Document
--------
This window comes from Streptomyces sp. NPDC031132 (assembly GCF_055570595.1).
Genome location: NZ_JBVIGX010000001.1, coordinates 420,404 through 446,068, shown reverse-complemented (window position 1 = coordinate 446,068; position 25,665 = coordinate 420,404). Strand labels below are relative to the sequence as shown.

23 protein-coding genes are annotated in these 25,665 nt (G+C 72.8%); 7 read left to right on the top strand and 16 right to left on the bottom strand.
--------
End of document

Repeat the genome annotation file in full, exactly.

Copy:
This window comes from Streptomyces sp. NPDC031132 (assembly GCF_055570595.1).
Genome location: NZ_JBVIGX010000001.1, coordinates 420,404 through 446,068, shown reverse-complemented (window position 1 = coordinate 446,068; position 25,665 = coordinate 420,404). Strand labels below are relative to the sequence as shown.

23 protein-coding genes are annotated in these 25,665 nt (G+C 72.8%); 7 read left to right on the top strand and 16 right to left on the bottom strand.